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After you've set the stage of the attraction, you've convinced the guests to ride it - and now they are walking through the queue. With an E-Ticket, you can make an educated guess that your attraction will be popular and you'll have long lines. So here's where you can give the guests further details to immerse them in the story you are trying to tell. In Expedition Everest, not a word is even spoken yet from traveling through the ambiance of Serka Zong, entering into the expedition post, seeing the Yeti museum and the props around it, you understand exactly what you're getting into. The Twilight Zone Tower of Terror is another example of a strong queue that guides the guests through overgrown plants and decaying facades with ominous 1930s Big Band music mysteriously playing in the background, before a Pre-Show TV tells the story.

Moreover, you have to understand the era in which you're designing your attraction. Tower of Terror when it opened in 1994 was one of the most detailed queues Disney had ever done, and it wasn't until the genesis of Fastpass in the late 1990s that elongated and detailed queue design became an integral part of the guest experience. So if you're designing an attraction in the 70s or 80s, your queue details might be more subtle on detail, but strong on immersion.

Think the dark Caribbean fort you enter, seeing skeleton Pirates playing chess in Pirates of the Caribbean, or the stretching room of The Haunted Mansion, or the Jungle Cruise Radio announcements and comical signs surrounding the switchback queue, that might not be on the level of a Tower or Everest, but certainly immerse the guests further into the attraction. The attraction begins way before stepping into the vehicle or show - a trait of all timeless Disney attractions. And we've done an entire Stanza on queue design - Stanza X offering opportunities to design a queue/pre-show, as well as other larger projects that also incorporated having to design queues.
Finally, beginning with the Queue, many if not all timeless E-Ticket attractions have music loops and songs throughout the experience. When you say Haunted Mansion you think Grim Grinning Ghosts, when I think of WDW's Space Mountain, I think of the Star Tunnel Music, and if I think of Splash Mountain, I think Zip-A-Dee-Doo-Dah, and even Expedition Everest's Anadapur Area Loop. These songs and instrumental music loops, both in the queue and attraction, are an integral part of what makes these attractions timeless. So you should have some form of a music loop or loop(s) (exterior music, interior music, attraction music, etc) within your project.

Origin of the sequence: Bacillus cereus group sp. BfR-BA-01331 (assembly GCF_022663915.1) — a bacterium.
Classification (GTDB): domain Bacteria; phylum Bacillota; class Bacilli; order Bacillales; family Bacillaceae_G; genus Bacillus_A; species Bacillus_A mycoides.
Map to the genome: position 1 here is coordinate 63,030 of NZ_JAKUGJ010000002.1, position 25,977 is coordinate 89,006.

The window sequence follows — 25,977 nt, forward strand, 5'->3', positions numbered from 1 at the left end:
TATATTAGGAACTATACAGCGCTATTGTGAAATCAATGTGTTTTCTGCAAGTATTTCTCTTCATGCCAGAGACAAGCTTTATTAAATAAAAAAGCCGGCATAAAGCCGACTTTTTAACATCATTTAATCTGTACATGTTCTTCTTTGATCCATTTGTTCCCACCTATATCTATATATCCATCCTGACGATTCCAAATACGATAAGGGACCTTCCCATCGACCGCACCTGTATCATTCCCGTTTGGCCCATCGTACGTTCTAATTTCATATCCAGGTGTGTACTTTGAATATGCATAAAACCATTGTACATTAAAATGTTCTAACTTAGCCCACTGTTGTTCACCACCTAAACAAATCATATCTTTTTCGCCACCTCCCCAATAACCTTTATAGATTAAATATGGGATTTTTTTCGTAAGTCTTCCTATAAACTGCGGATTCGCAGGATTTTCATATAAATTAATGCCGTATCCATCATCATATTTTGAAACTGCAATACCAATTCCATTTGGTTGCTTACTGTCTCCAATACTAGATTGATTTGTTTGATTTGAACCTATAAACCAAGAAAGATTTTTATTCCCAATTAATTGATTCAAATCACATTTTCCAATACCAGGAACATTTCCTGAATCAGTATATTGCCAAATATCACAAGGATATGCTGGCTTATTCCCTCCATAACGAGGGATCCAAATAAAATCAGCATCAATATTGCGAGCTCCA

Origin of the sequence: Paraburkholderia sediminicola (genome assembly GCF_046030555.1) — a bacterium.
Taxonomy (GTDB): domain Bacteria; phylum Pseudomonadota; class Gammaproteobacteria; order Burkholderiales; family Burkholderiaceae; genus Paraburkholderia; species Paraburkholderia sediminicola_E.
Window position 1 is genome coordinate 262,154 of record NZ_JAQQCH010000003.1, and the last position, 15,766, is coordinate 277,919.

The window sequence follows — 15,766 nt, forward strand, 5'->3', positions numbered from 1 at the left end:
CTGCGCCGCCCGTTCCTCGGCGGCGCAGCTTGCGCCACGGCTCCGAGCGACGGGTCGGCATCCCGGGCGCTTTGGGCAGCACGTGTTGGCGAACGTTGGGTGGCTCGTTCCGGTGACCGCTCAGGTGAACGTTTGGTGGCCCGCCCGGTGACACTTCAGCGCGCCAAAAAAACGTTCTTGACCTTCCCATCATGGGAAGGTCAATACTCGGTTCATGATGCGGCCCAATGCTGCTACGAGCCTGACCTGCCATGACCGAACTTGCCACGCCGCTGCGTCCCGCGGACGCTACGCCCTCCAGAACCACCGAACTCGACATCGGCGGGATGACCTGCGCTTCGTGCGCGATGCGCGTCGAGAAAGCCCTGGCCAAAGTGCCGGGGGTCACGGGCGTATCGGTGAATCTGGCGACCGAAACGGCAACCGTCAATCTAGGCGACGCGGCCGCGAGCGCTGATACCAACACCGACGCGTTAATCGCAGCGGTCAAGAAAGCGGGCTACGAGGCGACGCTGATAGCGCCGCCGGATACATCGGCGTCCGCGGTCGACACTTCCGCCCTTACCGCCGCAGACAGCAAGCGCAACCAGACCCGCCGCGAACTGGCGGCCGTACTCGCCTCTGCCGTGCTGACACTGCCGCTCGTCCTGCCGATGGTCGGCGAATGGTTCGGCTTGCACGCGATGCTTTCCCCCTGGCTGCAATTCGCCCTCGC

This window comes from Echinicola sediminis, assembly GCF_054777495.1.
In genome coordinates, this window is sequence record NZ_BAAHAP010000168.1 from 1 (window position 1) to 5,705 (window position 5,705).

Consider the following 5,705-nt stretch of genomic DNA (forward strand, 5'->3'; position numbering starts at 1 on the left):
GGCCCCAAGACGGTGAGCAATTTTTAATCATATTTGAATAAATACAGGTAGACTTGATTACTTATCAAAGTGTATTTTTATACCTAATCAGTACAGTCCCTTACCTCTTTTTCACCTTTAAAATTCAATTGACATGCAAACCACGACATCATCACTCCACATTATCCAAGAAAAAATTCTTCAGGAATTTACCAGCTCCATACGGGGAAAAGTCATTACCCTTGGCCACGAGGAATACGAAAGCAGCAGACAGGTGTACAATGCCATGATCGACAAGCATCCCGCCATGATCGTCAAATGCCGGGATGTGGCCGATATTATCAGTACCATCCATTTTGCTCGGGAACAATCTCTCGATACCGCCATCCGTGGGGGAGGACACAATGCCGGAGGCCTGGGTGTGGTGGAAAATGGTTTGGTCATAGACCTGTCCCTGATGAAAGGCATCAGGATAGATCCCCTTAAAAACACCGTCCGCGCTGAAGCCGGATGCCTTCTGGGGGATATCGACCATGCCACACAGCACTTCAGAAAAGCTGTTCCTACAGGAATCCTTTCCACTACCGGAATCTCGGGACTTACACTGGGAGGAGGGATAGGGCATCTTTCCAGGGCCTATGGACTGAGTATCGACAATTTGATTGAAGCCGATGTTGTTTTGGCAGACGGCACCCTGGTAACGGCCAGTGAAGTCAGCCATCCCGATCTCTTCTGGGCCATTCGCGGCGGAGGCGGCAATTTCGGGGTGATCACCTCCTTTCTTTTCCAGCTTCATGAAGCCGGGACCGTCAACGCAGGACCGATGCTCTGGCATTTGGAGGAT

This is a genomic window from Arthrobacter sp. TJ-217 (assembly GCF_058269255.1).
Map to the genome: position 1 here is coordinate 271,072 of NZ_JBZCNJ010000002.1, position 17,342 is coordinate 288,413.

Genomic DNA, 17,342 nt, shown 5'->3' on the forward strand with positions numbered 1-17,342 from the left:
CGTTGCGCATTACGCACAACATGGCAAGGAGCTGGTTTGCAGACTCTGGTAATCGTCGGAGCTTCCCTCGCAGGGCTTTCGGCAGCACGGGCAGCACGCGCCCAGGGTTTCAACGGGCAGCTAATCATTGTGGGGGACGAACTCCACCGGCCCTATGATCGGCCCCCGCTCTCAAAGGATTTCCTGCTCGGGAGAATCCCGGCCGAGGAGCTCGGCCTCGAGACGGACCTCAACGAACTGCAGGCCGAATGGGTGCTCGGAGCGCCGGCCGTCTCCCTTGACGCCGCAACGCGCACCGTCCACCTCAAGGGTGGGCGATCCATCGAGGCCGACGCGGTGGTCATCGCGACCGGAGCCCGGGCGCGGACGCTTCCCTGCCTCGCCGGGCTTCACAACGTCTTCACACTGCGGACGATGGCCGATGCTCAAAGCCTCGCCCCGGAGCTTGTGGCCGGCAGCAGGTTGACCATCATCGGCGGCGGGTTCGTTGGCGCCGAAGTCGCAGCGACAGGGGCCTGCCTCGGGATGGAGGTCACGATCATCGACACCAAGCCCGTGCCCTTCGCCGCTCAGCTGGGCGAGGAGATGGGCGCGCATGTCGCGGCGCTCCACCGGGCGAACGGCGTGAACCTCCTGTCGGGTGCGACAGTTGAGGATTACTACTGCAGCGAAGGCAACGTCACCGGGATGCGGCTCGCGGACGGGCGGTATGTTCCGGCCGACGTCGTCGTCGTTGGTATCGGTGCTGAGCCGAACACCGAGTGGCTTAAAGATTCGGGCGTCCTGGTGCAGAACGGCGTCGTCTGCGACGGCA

The Attraction
The difficult tasks are out of the way, you've gotten your premise, your stage, and your queue - now is the 'payoff' for all that build-up. This is where you describe exactly what happens throughout your project. This may vary depending on what type of attraction you design. If you're doing a roller-coaster, think first about your presentation of this. It's hard for the reader to fully appreciate it if you're writing "you drop down, spin 180, do a loop" etc, where visual aids, RCT3, Planet Coaster, and more would be much more beneficial to you. For other types of attractions - how you write it will depend on your preferences. And for a show it would be more script based.

Either way, after 13 reviews so far if you haven't noticed we like visuals. Especially custom ones, and we don't care how good they are, just as long as you try to provide more aid to your readers than generic pictures or just text. So, I don't think I need to say any more on that haha. And that goes for every aspect of the project, but I'll get to that below.

Lastly, as mentioned, this is supposed to be the payoff. Payoff could mean many things, it doesn't mean that this write-up needs to be the length of a thesis paper, but it means that it should make the attraction feel complete. Short-changing this section, and the whole idea of this project kind of falls apart. Because this is where the timeless E-Tickets are born. When designing your attraction, think of your first experience riding a favorite attraction. Write it as if you're trying to replicate that level of awe and amazement. The ballroom scene of The Haunted Mansion, the town sequences of Pirates, the adrenaline of Indiana Jones Adventure, the family fun of Big Thunder Mountain Railroad, the first 'big kid' ride on Splash Mountain. These moments are why we define timeless attractions as such.